Packing Away Summer Inflatables
With summer truly behind us, unless a winter sun holiday treat is on the horizon, it’s time to pack away all that summer equipment including inflatables.
Inflatable pools. Pool floats. Inflatable patriotic memorabilia. Inflatable tents. Blow up sunbeds. Inflatable paddle boards. Inflatable boats, kayaks, dinghies.
The general principles for storing are the same no matter what you’re deflating:
1. Repair first
It is easier to find leaks in something that’s still inflated.
Repair (with waterproof repair kits) before deflating.
2. Remove the air
Ironically inflatables seem to lose air when we want them to keep it (largely due to temperature changes) and never want to see to give it up when we want to deflate deliberately.
Despite the irony, the air in inflatables may well harbour damp and inflatables packed with air will both take more space and make ‘popping’ more likely.
Some items, like paddle boards, don’t always need deflating, just topping up, over the summer months, but proper storage is generally recommended for anything that’s not going to be used for over a month.
Remaining constantly inflated puts plastic under constant pressure and stress, decreases overall life span and leaves it prone to wear and tear. Deflating reduces the chances of damage by changes in temperature as there is no (or very little) air inside to expand and contract.
There are all kinds of air removal hacks (tips) on YouTube – one that resonated with us at easyStorage was cutting a ‘Q tip’ (ear cleaning bud) in half and pushing that gently into the valve to hold it open and let air out more quickly.
If you have an air pump, you can reverse the pump hose. For larger items, slowly rolling them can help expel the air more efficiently, but be careful not to apply too much pressure (which may break the valve or pop the item) and don’t feel pressure to roll the item too tightly.
But whichever method you choose, remember that jumping on the inflatable to push the air out faster may well damage it.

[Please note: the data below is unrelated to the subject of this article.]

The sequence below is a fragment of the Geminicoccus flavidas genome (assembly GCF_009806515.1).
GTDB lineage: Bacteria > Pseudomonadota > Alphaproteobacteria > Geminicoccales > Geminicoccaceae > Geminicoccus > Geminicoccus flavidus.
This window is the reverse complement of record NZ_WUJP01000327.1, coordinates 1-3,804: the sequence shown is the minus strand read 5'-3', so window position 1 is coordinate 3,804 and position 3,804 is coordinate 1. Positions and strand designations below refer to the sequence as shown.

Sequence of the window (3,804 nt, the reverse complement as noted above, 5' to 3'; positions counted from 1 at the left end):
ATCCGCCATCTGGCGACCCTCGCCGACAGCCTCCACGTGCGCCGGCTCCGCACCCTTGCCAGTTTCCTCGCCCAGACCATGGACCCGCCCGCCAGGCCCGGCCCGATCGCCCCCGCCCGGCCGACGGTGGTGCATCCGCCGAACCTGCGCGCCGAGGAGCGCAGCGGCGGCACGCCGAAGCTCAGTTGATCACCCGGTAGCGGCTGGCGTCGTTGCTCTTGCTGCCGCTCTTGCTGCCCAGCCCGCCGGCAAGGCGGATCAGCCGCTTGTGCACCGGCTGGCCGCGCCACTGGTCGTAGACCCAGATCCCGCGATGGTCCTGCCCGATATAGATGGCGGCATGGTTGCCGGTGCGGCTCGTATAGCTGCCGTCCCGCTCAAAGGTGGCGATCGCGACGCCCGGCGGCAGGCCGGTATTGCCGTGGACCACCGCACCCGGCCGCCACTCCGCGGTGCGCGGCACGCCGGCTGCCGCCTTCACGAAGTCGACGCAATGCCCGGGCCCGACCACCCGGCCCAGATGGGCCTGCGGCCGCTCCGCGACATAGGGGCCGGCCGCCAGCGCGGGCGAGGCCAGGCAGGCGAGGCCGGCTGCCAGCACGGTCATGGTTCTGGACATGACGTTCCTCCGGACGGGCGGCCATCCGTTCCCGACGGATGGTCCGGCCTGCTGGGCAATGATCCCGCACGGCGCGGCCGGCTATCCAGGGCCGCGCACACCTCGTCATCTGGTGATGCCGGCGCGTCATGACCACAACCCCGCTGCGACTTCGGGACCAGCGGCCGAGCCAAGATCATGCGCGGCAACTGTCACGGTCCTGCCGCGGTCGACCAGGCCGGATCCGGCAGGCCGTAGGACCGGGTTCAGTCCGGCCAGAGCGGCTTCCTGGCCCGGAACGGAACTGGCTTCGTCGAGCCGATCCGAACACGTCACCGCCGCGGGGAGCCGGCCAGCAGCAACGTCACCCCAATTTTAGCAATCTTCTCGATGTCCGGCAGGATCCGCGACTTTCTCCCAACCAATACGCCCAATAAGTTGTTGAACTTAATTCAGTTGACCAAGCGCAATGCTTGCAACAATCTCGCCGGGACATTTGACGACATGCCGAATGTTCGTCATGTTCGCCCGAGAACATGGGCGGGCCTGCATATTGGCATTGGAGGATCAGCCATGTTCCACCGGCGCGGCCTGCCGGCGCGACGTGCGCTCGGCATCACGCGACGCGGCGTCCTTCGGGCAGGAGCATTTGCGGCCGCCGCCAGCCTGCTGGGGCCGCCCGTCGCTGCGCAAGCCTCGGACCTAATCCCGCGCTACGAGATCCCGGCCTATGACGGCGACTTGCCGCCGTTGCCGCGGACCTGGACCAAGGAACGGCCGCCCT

3. Clean thoroughly
Clean the item with appropriate cleaner. More expensive items are likely to have manufacturers instructions.
Generally start with rinsing, especially if the item has been in sea salt or chlorinated swimming pool water, which may corrade the plastic/material if left on.
Use clean, running water to get rid of any loose gravel, bits of dirt or mud, or other debris. If anything is ground into the (including the seams) use a soft cloth, appropriate cleaner or a soft-bristled brush to loosen or scrub – then rinse thoroughly.
Some biodegradable soaps are fine on plastics, but there are also specialist cleaners available online for things like inflatable dinghies.
4. Dry out thoroughly
Ensure that whatever you store is dry. If not, mould may ensue.
Apparent wetness, such as water from cleaning, can be dried off with towels or soft cloths, but make sure that the item is THOROUGHLY dry before storing. Some inflatable boats, for example, have canvas which is harder to dry off.
Hanging the item in a warm, dry place before packing is often advisable. (A word to the wise: put a towel or similar on the floor underneath to catch drips.)
Now that your inflatable is deflated, clean and dry, store safely in a cool, dry, dark place to avoid mould and any damage to the plastic.
If you have the original packaging, this may be a good place to pack things for storage, with a proviso that manufacturers often have equipment that allows the saving of packing space, so if it won’t fit back in, it’s not you!
Large items like boats are usually sturdy, pool inflatables less so. To prevent plastic adhering to itself, try using packing paper or tissue paper, and store items as flat as possible to avoid plastic weakening folds and stretches.